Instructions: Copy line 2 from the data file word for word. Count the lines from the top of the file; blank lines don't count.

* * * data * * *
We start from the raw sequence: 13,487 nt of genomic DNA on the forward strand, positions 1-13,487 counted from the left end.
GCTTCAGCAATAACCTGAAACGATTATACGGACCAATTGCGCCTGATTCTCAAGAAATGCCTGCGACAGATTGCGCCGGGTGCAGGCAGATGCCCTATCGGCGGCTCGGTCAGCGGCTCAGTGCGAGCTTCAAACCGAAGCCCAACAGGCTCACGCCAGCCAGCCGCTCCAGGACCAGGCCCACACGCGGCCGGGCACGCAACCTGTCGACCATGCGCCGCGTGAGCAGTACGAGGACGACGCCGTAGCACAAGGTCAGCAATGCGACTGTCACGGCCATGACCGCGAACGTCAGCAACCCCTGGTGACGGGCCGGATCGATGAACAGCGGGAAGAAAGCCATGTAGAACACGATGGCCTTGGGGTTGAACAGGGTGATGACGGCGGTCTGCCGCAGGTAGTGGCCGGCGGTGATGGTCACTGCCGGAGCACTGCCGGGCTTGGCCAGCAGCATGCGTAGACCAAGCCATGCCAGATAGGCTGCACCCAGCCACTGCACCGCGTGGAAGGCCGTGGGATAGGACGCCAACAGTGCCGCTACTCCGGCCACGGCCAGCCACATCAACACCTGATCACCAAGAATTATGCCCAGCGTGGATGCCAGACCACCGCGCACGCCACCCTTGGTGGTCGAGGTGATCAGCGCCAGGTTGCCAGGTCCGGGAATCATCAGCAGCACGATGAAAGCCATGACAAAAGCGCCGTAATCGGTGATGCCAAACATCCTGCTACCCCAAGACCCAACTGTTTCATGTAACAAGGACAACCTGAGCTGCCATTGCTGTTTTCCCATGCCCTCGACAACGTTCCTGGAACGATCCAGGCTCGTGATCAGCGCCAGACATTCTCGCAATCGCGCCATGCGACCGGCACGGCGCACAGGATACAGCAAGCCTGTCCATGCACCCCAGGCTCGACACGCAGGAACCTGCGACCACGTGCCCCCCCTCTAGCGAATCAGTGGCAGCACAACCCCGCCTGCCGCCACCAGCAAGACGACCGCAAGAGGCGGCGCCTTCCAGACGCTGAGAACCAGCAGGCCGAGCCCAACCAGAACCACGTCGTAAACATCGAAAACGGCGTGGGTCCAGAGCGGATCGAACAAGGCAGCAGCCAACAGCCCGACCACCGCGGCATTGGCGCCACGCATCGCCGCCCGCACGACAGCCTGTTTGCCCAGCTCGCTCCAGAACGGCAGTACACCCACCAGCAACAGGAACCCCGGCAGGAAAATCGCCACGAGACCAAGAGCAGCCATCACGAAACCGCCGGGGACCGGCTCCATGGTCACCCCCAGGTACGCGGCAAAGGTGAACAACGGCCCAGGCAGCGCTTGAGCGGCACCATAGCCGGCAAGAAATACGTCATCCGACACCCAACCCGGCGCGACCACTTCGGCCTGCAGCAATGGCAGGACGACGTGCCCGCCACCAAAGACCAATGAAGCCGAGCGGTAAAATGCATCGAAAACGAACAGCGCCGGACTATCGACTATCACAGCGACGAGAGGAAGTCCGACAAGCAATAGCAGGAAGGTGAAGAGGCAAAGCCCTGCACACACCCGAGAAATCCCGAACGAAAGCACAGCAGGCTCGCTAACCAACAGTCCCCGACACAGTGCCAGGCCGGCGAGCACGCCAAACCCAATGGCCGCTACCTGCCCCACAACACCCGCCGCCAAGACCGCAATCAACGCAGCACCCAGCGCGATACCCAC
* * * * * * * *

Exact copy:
GCTTCAGCAATAACCTGAAACGATTATACGGACCAATTGCGCCTGATTCTCAAGAAATGCCTGCGACAGATTGCGCCGGGTGCAGGCAGATGCCCTATCGGCGGCTCGGTCAGCGGCTCAGTGCGAGCTTCAAACCGAAGCCCAACAGGCTCACGCCAGCCAGCCGCTCCAGGACCAGGCCCACACGCGGCCGGGCACGCAACCTGTCGACCATGCGCCGCGTGAGCAGTACGAGGACGACGCCGTAGCACAAGGTCAGCAATGCGACTGTCACGGCCATGACCGCGAACGTCAGCAACCCCTGGTGACGGGCCGGATCGATGAACAGCGGGAAGAAAGCCATGTAGAACACGATGGCCTTGGGGTTGAACAGGGTGATGACGGCGGTCTGCCGCAGGTAGTGGCCGGCGGTGATGGTCACTGCCGGAGCACTGCCGGGCTTGGCCAGCAGCATGCGTAGACCAAGCCATGCCAGATAGGCTGCACCCAGCCACTGCACCGCGTGGAAGGCCGTGGGATAGGACGCCAACAGTGCCGCTACTCCGGCCACGGCCAGCCACATCAACACCTGATCACCAAGAATTATGCCCAGCGTGGATGCCAGACCACCGCGCACGCCACCCTTGGTGGTCGAGGTGATCAGCGCCAGGTTGCCAGGTCCGGGAATCATCAGCAGCACGATGAAAGCCATGACAAAAGCGCCGTAATCGGTGATGCCAAACATCCTGCTACCCCAAGACCCAACTGTTTCATGTAACAAGGACAACCTGAGCTGCCATTGCTGTTTTCCCATGCCCTCGACAACGTTCCTGGAACGATCCAGGCTCGTGATCAGCGCCAGACATTCTCGCAATCGCGCCATGCGACCGGCACGGCGCACAGGATACAGCAAGCCTGTCCATGCACCCCAGGCTCGACACGCAGGAACCTGCGACCACGTGCCCCCCCTCTAGCGAATCAGTGGCAGCACAACCCCGCCTGCCGCCACCAGCAAGACGACCGCAAGAGGCGGCGCCTTCCAGACGCTGAGAACCAGCAGGCCGAGCCCAACCAGAACCACGTCGTAAACATCGAAAACGGCGTGGGTCCAGAGCGGATCGAACAAGGCAGCAGCCAACAGCCCGACCACCGCGGCATTGGCGCCACGCATCGCCGCCCGCACGACAGCCTGTTTGCCCAGCTCGCTCCAGAACGGCAGTACACCCACCAGCAACAGGAACCCCGGCAGGAAAATCGCCACGAGACCAAGAGCAGCCATCACGAAACCGCCGGGGACCGGCTCCATGGTCACCCCCAGGTACGCGGCAAAGGTGAACAACGGCCCAGGCAGCGCTTGAGCGGCACCATAGCCGGCAAGAAATACGTCATCCGACACCCAACCCGGCGCGACCACTTCGGCCTGCAGCAATGGCAGGACGACGTGCCCGCCACCAAAGACCAATGAAGCCGAGCGGTAAAATGCATCGAAAACGAACAGCGCCGGACTATCGACTATCACAGCGACGAGAGGAAGTCCGACAAGCAATAGCAGGAAGGTGAAGAGGCAAAGCCCTGCACACACCCGAGAAATCCCGAACGAAAGCACAGCAGGCTCGCTAACCAACAGTCCCCGACACAGTGCCAGGCCGGCGAGCACGCCAAACCCAATGGCCGCTACCTGCCCCACAACACCCGCCGCCAAGACCGCAATCAACGCAGCACCCAGCGCGATACCCAC